Read more at:
http://economictimes.indiatimes.com/articleshow/59749282.cms?utm_source=contentofinterest&utm_medium=text&utm_campaign=cppst

Read about a smartphone keyboard created for the blind.

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A few things stand out about [Vijay]’s braille keypad for smartphones. One is how ergonomic the plans for the final result are, sitting on the back of the smartphone such that you hold the phone much as you often normally would. Another is that it plugs in just like any other USB keyboard. And the last should make any vi user smile — you don’t have to move your fingers to type. You just press combinations of buttons already under your fingers.

It consists of a custom circuit board with an AtMega32U4, a 16 MHz oscillator, a Micro-USB connector and eight pushbutton switches.  The AtMega32U4 allows him to use the Arduino HID library. After mapping the braille button combinations to keys, the HID library sends the key values over a USB-OTG cable to the smartphone to be accepted as if they were coming from a normal plug and play keyboard.

We have to give kudos to [Vishay] for testing with blind people experienced with braille. For example, he’s learned that if the user presses [Dots 1 2] for ‘b’ followed by [Dots 1 4] for ‘c’, they prefer to not have to remove their finger from the 1 in between the two characters, for more rapid typing.  He also learned that battery management is problematic and that may be why he’s since abandoned the option of communicating over Bluetooth, leaving just USB, and thereby eliminating the need for a battery.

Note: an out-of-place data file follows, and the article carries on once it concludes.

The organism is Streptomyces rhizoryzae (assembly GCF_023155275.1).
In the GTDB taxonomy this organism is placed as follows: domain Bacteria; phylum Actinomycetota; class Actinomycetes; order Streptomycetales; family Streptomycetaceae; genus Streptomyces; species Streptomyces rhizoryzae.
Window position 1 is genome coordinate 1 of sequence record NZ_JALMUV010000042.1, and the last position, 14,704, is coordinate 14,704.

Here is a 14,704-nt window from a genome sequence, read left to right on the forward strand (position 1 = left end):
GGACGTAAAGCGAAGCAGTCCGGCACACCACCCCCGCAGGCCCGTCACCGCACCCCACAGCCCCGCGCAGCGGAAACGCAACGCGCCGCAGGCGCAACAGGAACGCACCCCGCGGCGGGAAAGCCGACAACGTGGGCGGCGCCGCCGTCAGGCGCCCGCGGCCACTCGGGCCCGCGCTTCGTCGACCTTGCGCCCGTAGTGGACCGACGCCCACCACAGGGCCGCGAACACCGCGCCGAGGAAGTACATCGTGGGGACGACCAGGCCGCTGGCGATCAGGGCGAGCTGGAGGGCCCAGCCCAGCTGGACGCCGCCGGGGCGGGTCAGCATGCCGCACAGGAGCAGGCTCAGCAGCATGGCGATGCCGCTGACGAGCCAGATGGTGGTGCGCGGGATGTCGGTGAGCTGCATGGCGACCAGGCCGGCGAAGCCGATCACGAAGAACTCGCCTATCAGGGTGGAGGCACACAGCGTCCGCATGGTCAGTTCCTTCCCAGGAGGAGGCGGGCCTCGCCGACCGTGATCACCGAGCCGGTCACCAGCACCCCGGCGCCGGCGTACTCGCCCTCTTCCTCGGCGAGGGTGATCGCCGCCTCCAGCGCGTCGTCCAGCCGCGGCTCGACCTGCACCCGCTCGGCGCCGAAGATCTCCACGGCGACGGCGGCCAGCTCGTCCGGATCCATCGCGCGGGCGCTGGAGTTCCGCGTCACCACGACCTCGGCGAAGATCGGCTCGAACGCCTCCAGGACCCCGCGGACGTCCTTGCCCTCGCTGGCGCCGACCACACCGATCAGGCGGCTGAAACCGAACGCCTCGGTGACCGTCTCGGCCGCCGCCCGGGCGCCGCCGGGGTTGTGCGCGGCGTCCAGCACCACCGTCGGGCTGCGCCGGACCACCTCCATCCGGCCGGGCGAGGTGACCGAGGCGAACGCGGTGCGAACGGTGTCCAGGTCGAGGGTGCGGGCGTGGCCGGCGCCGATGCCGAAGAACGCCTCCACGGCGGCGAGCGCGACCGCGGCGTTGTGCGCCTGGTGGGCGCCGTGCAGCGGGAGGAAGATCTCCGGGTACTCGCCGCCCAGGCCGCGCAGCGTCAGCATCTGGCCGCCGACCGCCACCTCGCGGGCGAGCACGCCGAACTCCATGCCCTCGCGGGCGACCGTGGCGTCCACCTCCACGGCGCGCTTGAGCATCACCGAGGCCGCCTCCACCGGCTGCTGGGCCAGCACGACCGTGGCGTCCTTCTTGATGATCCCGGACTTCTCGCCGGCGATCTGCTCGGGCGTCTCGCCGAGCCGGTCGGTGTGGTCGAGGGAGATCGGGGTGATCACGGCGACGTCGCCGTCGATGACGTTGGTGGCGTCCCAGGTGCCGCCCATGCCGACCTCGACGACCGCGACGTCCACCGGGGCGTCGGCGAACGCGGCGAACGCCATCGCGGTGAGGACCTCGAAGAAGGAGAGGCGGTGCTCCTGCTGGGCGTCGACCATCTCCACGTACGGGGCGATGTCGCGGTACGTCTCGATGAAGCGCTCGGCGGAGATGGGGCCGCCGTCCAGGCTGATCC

Read Entire Article:  http://hackaday.com/2017/06/29/hackaday-prize-entry-a-braille-keypad-for-smartphone/

How technology based on moth eyes could help design smartphones and tablets that are easier to read outside.

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A stealth trick used by moths to avoid predators could lead to smartphones and tablets that are easier to read outside.

Moths’ eyes are covered with tiny structures that prevent them reflecting light and alerting night-time hunters looking for a meal. They also help the insects see in the dark.

Scientists have copied the moth nanotechnology to produce an anti-reflective film that allows words and images to show up clearly on mobile devices even in bright sunlight.

Read Entire Article:  http://www.telegraph.co.uk/news/2017/06/22/moth-eye-technology-could-help-read-smartphone-sun/